The Federal Reserve Bank of San Francisco (SF Fed) on April 14 reported ongoing demand in residential real estate, some tapering in mortgage refinance activity, and hiring of furloughed workers in the hospitality industries where health restrictions have been relaxed.
As part of the Federal Reserve’s monthly Beige Book report, the SF Fed provided an update of the current economy in the Western United States, including Alaska, Hawaii, Washington, Oregon, California, Idaho, Utah, Nevada, and Arizona.
Even though many sectors have a surplus of workers, the SF Fed reported that employers in technology, construction, and transportation were “especially constrained by labor shortages.” This is leading to an acceleration in hourly wages across the region.
Regarding inflation, the Federal Reserve report said price pressures are built up across the region “as manufacturers, homebuilders, and providers in health care and in logistics reported rising costs for material, energy, transportation, and labor.”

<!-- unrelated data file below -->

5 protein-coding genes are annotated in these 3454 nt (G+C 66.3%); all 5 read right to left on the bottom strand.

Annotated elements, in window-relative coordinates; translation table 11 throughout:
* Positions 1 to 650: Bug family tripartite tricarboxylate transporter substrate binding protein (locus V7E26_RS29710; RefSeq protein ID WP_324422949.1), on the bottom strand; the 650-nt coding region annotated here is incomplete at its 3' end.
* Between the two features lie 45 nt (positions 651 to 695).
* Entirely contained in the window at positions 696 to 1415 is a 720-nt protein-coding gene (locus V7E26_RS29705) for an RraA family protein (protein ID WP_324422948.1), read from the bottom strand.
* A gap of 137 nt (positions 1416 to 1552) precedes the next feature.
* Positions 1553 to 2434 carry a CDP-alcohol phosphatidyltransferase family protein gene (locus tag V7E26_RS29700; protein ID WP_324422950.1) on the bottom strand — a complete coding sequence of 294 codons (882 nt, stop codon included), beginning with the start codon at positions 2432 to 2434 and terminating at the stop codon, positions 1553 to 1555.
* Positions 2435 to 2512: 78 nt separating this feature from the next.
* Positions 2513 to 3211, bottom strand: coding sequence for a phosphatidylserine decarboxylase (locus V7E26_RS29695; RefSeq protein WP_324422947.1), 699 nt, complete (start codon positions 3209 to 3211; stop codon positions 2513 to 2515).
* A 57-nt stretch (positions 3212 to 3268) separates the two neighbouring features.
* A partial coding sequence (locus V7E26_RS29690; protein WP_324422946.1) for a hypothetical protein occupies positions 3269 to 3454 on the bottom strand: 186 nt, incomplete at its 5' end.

This might be especially good for the transportation and warehouse workers in the Inland Empire and at the ports in Long Beach and Los Angeles. One in 9 of all of jobs in Los Angeles, Orange, Riverside, San Bernardino, and Ventura counties are tied to the ports.
Of course, retail sales in areas dependent on tourism are still operating at a small fraction of where they were before the pandemic began some 13 months ago. However, many other retailers are citing large pent-up demand among their consumer base.
Overall, the increased employment levels and wage levels, coupled with the heightened demand from consumers, will likely lead to a vibrant economic rebound during the coming months, assuming there are not any negative economic shocks.
Though any individual risk is rare, any shock caused by any sort of public health concerns, geopolitics or natural disasters would push back any economic rebound from the pandemic.
Barring such caveats, residents of the Western United States can cheer much of what the SF Fed reported today.
Tim Shaler is a professional investor and economist based in Southern California. He is a regular columnist for The Epoch Times, where he exclusively provides some of his original economic analysis.
Views expressed in this article are the opinions of the author and do not necessarily reflect the views of The Epoch Times.